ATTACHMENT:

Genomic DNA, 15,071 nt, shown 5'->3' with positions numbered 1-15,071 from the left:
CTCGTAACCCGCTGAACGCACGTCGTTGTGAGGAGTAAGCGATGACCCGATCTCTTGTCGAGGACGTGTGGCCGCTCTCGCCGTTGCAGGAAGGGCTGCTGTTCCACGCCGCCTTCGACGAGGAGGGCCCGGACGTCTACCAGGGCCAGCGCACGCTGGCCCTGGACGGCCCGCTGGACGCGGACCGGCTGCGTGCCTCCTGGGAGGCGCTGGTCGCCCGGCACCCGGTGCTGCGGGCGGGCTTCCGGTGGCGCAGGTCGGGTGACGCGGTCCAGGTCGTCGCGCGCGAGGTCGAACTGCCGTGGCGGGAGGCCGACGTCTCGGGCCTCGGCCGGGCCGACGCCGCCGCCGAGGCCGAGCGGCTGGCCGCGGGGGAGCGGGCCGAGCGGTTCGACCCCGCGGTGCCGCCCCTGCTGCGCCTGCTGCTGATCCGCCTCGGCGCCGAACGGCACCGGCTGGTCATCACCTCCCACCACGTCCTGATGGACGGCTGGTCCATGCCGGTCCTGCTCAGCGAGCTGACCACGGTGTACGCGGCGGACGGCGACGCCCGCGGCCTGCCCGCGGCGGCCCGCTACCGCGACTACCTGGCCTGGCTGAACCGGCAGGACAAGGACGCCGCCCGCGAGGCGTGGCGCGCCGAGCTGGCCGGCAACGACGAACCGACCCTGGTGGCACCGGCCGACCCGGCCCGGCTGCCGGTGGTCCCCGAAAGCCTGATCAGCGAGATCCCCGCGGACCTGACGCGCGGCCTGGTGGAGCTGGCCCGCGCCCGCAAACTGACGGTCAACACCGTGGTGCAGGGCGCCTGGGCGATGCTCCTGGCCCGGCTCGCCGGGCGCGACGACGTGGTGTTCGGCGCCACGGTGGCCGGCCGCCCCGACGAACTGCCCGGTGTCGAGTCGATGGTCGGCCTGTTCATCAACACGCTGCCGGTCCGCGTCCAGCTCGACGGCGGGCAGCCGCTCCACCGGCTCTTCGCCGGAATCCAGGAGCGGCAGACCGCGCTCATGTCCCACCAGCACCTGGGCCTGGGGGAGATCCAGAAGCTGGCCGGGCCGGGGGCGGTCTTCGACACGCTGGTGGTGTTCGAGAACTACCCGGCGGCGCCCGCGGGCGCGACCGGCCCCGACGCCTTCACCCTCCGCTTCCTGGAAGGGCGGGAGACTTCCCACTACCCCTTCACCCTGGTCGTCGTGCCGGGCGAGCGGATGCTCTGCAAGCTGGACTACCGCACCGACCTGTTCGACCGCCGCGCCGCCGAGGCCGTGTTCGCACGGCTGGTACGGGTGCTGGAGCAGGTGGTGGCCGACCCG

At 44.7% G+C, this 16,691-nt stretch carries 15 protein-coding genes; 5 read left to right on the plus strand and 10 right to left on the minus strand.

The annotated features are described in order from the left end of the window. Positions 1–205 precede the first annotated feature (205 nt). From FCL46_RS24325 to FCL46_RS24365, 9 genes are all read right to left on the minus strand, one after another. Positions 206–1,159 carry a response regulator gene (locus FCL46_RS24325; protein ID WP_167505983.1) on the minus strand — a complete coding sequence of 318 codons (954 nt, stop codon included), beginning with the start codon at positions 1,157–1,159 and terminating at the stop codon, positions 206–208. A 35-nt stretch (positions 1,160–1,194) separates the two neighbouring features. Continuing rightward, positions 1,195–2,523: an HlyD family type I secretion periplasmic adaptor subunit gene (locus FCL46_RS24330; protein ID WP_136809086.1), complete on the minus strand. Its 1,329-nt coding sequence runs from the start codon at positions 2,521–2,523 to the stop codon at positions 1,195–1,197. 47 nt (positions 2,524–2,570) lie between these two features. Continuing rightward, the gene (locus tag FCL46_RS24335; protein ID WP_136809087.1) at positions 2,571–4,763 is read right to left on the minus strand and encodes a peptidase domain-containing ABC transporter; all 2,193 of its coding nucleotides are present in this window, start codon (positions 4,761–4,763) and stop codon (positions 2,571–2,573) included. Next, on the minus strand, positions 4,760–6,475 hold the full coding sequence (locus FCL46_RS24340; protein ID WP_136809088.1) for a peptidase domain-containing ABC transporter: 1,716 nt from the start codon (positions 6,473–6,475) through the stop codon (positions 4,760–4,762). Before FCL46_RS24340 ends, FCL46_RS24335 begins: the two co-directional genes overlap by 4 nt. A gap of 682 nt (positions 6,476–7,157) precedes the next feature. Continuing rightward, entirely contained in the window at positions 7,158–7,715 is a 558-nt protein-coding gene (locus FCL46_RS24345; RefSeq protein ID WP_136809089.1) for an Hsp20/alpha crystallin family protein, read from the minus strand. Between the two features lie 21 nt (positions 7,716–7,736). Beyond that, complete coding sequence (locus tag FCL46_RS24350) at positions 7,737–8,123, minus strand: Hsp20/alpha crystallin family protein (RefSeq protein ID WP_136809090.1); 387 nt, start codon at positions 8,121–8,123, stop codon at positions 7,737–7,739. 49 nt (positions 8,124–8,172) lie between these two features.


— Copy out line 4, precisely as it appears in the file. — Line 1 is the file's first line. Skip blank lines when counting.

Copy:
The annotated features are described in order from the left end of the window. Positions 1–205 precede the first annotated feature (205 nt). From FCL46_RS24325 to FCL46_RS24365, 9 genes are all read right to left on the minus strand, one after another. Positions 206–1,159 carry a response regulator gene (locus FCL46_RS24325; protein ID WP_167505983.1) on the minus strand — a complete coding sequence of 318 codons (954 nt, stop codon included), beginning with the start codon at positions 1,157–1,159 and terminating at the stop codon, positions 206–208. A 35-nt stretch (positions 1,160–1,194) separates the two neighbouring features. Continuing rightward, positions 1,195–2,523: an HlyD family type I secretion periplasmic adaptor subunit gene (locus FCL46_RS24330; protein ID WP_136809086.1), complete on the minus strand. Its 1,329-nt coding sequence runs from the start codon at positions 2,521–2,523 to the stop codon at positions 1,195–1,197. 47 nt (positions 2,524–2,570) lie between these two features. Continuing rightward, the gene (locus tag FCL46_RS24335; protein ID WP_136809087.1) at positions 2,571–4,763 is read right to left on the minus strand and encodes a peptidase domain-containing ABC transporter; all 2,193 of its coding nucleotides are present in this window, start codon (positions 4,761–4,763) and stop codon (positions 2,571–2,573) included. Next, on the minus strand, positions 4,760–6,475 hold the full coding sequence (locus FCL46_RS24340; protein ID WP_136809088.1) for a peptidase domain-containing ABC transporter: 1,716 nt from the start codon (positions 6,473–6,475) through the stop codon (positions 4,760–4,762). Before FCL46_RS24340 ends, FCL46_RS24335 begins: the two co-directional genes overlap by 4 nt. A gap of 682 nt (positions 6,476–7,157) precedes the next feature. Continuing rightward, entirely contained in the window at positions 7,158–7,715 is a 558-nt protein-coding gene (locus FCL46_RS24345; RefSeq protein ID WP_136809089.1) for an Hsp20/alpha crystallin family protein, read from the minus strand. Between the two features lie 21 nt (positions 7,716–7,736). Beyond that, complete coding sequence (locus tag FCL46_RS24350) at positions 7,737–8,123, minus strand: Hsp20/alpha crystallin family protein (RefSeq protein ID WP_136809090.1); 387 nt, start codon at positions 8,121–8,123, stop codon at positions 7,737–7,739. 49 nt (positions 8,124–8,172) lie between these two features.